“It’s not surprising that the city would want its agency to get as much money as possible for this NFL deal,” said Assemblyman Chris Norby, an Orange County Republican and the legislature’s most outspoken redevelopment opponent.

Local Republican Assemblyman Nathan Fletcher, who brokered the deal, defended it as a big win for San Diego and emphasized that the bill guaranteed all school funding. He didn’t apologize for taking a major chunk of that school money from the state’s coffers.

“The other way would have defeated the purpose of what we were trying to do, which was secure funding for San Diego,” Fletcher said. “What we did, and I’ve said this from day one, is we went and fought for San Diego. We fought for our region somewhat to the expense of other regions of California.”

The results of that fight likely will be an expensive one for California’s other regions. The official analysis from the state Department of Finance said the bill “could result in significant, albeit currently undefinable, loss” of state revenue. A Republican caucus analysis said the hit to the state “could easily be tens of millions to hundreds of millions of dollars per year.”


In the beginning of October, the state budget was more than three months overdue. Fletcher’s vote was needed to pass it, and he wanted something — more money for downtown San Diego redevelopment.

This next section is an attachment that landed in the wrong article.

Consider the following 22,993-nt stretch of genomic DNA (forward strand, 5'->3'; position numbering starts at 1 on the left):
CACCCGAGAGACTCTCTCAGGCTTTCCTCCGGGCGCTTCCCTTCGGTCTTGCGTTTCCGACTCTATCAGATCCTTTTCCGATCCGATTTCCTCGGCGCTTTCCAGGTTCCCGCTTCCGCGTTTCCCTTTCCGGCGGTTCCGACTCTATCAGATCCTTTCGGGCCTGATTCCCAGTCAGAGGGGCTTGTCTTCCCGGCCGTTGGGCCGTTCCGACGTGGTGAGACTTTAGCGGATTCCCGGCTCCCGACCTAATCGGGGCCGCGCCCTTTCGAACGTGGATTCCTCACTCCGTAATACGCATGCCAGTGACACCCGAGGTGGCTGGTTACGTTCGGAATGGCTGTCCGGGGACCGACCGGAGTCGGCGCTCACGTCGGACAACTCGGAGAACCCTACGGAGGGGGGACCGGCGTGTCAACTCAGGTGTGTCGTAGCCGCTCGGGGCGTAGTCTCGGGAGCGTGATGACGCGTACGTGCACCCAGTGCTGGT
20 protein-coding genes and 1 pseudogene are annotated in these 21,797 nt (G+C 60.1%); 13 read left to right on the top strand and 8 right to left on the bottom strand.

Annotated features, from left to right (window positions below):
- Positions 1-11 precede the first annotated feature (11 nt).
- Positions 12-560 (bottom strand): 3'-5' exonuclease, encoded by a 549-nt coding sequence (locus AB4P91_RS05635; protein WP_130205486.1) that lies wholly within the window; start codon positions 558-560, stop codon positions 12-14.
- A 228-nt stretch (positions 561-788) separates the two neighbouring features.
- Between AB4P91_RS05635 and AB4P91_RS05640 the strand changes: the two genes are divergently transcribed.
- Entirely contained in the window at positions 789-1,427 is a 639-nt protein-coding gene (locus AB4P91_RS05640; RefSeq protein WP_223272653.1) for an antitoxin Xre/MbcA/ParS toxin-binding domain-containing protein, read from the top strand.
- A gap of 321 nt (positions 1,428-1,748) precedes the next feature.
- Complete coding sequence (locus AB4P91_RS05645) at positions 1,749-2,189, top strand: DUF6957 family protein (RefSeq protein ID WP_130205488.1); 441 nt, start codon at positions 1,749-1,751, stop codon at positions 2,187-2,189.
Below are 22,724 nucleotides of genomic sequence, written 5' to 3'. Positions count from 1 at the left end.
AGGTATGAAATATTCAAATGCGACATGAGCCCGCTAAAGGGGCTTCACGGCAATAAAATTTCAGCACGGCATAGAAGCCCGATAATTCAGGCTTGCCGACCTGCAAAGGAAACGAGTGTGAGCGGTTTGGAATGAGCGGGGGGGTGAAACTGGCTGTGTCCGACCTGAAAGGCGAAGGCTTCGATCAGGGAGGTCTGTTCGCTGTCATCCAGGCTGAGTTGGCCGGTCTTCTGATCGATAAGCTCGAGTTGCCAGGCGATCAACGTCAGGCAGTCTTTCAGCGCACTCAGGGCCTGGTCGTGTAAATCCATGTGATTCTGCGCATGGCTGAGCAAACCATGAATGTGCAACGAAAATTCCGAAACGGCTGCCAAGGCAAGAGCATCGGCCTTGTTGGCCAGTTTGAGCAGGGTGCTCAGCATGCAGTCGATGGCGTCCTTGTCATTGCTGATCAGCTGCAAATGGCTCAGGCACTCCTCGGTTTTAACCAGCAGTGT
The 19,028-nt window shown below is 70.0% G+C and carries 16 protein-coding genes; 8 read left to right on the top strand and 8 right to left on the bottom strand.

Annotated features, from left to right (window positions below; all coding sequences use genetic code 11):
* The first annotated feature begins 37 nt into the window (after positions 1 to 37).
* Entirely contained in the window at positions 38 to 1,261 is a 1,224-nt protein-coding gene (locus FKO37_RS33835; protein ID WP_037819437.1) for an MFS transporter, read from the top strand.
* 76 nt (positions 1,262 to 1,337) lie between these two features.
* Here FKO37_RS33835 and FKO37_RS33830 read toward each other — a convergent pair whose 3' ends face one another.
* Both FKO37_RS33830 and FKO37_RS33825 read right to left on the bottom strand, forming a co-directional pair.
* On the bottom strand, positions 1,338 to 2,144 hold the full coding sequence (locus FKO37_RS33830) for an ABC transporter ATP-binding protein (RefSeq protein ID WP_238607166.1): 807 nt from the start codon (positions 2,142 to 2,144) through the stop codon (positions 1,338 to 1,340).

A public process with a similar goal was already underway in San Diego, where the City Council had undertaken a $500,000 study to determine if it was merited. Fletcher was working to eliminate a key limit on downtown redevelopment and circumvent that process with legislation.

Redevelopment seeks to improve rundown communities by siphoning away property tax dollars from counties, schools and cities’ day-to-day operating budgets to subsidize development in those neighborhoods. The theory is that all governments benefit from increased development and property tax revenues in the long run.

But in the meantime, the California constitution requires the state to pay the money redevelopment takes away from schools. The Legislative Analyst’s Office estimates that hit to the state budget is more than $2 billion a year.

Under the plan Fletcher was pushing, downtown redevelopment — and the state subsidies that supported it — would continue for 20 years longer than it would have otherwise. Fletcher and the San Diego officials working with him had to get that bill through the legislature.